If you've read some of my previous stories, then you know how many times I've said that no system is 100% secure. In case you needed more proof, security researchers from Google have managed to write an attack code which creates entry points into a system by rewriting binary values on DRAM memory. As far as official records go, this is the first program of the kind to ever be created.
The code was tested on 30 laptops manufactured between 2010 and now, all of them using DDR3 memory. Even though it only worked on some of the devices, this can still escalate into a major security issue. For obvious reasons, the analysts chose not to disclose the models and brands of the PCs that were subjected to the attack. Mark Seaborn, software engineer with Google, wrote: "We don’t know for sure how many machines are vulnerable to this attack, or how many existing vulnerable machines are fixable". The code used was based on a paper written a year ago which described how, by using a process called bit flipping, a hacker could use electrical interferences to change the binary values (by repeatedly accessing neighboring memory cells).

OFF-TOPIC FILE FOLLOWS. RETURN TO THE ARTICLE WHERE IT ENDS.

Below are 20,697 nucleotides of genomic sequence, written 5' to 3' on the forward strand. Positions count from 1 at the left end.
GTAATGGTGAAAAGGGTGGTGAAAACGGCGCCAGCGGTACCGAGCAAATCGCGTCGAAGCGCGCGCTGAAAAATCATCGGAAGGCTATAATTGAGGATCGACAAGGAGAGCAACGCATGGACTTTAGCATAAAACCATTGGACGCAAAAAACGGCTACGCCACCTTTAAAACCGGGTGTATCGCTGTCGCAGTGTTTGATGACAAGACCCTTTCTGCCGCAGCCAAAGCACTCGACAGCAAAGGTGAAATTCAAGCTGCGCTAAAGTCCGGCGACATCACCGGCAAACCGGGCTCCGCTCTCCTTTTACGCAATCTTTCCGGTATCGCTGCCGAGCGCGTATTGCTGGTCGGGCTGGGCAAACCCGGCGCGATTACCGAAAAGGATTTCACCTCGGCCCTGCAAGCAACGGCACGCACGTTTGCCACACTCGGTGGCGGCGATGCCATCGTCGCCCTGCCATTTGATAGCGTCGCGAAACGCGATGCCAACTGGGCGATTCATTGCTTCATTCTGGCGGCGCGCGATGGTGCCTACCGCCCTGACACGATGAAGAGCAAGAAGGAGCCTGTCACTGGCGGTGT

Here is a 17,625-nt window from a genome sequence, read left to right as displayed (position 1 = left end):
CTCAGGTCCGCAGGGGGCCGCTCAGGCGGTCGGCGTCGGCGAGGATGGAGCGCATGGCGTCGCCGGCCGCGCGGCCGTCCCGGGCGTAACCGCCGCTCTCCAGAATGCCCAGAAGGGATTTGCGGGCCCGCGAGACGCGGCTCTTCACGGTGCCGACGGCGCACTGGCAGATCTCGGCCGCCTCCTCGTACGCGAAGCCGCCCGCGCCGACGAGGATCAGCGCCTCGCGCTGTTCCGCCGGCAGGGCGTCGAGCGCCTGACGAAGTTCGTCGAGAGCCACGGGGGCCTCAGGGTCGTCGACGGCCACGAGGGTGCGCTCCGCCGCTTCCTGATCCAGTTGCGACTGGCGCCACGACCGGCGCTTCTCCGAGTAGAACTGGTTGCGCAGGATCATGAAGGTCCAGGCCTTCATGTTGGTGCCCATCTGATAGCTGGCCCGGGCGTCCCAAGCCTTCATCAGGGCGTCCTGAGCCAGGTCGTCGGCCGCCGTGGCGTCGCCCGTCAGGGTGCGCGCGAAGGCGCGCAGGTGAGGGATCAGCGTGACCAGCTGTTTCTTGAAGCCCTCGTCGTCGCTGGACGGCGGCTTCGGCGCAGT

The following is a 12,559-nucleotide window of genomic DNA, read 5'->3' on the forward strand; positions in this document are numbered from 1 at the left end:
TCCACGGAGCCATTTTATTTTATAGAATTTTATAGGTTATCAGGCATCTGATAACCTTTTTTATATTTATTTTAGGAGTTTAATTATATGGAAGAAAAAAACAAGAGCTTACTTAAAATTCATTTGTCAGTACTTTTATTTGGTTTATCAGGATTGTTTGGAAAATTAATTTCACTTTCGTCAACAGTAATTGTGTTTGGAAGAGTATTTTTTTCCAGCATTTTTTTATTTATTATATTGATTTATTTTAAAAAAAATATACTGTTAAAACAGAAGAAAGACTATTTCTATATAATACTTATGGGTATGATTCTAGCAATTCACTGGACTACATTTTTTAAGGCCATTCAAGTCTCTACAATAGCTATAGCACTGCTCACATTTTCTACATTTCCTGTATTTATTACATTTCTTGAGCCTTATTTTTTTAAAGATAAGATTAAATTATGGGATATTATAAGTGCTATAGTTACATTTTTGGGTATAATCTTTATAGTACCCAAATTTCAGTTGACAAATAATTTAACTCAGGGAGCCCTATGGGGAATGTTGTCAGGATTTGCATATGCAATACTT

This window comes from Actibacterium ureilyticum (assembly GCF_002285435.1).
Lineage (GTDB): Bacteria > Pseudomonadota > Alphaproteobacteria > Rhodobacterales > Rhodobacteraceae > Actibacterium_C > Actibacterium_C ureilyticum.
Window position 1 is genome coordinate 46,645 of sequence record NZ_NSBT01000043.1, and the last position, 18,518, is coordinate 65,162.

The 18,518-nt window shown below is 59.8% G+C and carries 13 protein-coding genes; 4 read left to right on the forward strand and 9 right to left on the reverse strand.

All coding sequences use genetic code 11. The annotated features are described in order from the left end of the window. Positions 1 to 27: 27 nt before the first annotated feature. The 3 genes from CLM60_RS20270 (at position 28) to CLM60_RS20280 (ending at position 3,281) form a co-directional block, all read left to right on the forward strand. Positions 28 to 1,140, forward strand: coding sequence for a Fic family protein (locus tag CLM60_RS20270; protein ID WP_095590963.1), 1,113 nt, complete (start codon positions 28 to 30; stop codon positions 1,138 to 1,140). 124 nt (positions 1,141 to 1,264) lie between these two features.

The scientists involved in the research used an improved version of bit flipping (named rowhammering) and repeatedly accessed a row of memory cells in order to change their values. Once that was successful, the security engineers were able to escalate the privileges of their code beyond the sandbox it was running in, which made it possible to directly access the operating system. A second version of the code used the same rowhammering technique to gain kernel-level privileges. As soon as that part was done, the code gained the ability to read and write all the laptop's physical memory.
If you're still looking for a bit of good news, the only one I got is that preliminary tests have shown the newest type of DRAM, DDR4, to be much resilient to this type of attacks than DDR3. However, we will only know for sure once the research is complete.